The pattern breezed by.  Row by row, thought by thought, and suddenly, it was finished three days ago.  Now it’s ready to send, and just in time, because baby is due this week! Obviously, since it’s not sent yet, I can’t post a picture of it just yet — top secret for now — but as soon as it’s received and baby is cozy inside, I’ll post my picture of it.

I’m not a huge baby person, but I do love to see new families being born.  Especially to two such wonderful people.  And baby afghans may be one of my favorite projects.  They are so mellow, so reflective…I think they bring out the best in me as a knitter.  My feline babies keep hoping I’ll knit them their own afghans so they don’t have to share with Patrick.  They’ll just have to make do for now.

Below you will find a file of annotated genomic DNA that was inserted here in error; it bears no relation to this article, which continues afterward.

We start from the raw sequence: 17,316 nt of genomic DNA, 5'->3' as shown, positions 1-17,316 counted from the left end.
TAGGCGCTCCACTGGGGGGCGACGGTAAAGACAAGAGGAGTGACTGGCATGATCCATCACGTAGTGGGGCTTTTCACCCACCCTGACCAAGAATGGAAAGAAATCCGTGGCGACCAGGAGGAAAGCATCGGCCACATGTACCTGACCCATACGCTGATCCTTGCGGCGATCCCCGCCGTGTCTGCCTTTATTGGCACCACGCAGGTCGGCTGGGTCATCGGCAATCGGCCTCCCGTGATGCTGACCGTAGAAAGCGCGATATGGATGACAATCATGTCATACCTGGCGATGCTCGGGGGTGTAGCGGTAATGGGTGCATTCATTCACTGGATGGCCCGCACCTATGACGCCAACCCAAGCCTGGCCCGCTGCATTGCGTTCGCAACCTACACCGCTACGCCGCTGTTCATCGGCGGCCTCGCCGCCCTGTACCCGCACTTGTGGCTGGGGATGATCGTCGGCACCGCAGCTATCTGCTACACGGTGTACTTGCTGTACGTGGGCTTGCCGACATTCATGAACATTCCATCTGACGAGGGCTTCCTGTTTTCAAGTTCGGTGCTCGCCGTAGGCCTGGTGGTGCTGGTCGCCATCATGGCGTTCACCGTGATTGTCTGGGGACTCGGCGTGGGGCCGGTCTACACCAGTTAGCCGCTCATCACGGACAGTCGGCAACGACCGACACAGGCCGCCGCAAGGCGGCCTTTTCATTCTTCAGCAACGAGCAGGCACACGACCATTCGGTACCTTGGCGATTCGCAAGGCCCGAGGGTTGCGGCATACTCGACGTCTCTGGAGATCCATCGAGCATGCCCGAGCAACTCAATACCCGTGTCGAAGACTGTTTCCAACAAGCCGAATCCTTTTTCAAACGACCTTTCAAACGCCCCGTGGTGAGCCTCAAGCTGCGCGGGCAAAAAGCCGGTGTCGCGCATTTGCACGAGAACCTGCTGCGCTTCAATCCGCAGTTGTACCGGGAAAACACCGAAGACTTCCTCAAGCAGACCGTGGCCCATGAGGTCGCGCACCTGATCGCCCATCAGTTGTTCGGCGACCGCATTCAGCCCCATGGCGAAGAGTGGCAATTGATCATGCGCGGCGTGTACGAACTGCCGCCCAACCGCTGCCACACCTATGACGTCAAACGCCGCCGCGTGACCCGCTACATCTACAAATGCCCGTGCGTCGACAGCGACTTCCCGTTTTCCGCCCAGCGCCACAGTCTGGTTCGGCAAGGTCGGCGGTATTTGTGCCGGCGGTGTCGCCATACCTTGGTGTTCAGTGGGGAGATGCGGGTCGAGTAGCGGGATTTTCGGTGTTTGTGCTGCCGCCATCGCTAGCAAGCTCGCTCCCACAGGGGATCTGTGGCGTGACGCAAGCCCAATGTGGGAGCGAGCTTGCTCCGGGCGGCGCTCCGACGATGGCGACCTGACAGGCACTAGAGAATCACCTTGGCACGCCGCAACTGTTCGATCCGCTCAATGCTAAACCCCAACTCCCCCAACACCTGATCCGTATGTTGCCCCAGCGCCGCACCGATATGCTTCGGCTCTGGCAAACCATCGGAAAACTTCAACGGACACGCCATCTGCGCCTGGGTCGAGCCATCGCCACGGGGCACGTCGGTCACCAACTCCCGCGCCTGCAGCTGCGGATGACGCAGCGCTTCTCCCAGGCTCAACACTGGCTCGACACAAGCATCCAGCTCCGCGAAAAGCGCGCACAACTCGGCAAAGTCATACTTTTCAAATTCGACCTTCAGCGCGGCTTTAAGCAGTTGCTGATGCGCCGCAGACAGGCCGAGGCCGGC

P.S.  Update!  The beautiful baby has hopefully received his afghan by now, so here’s a picture of it!  I really enjoyed working with this yarn…so soft.

Baby Afghan for Ethan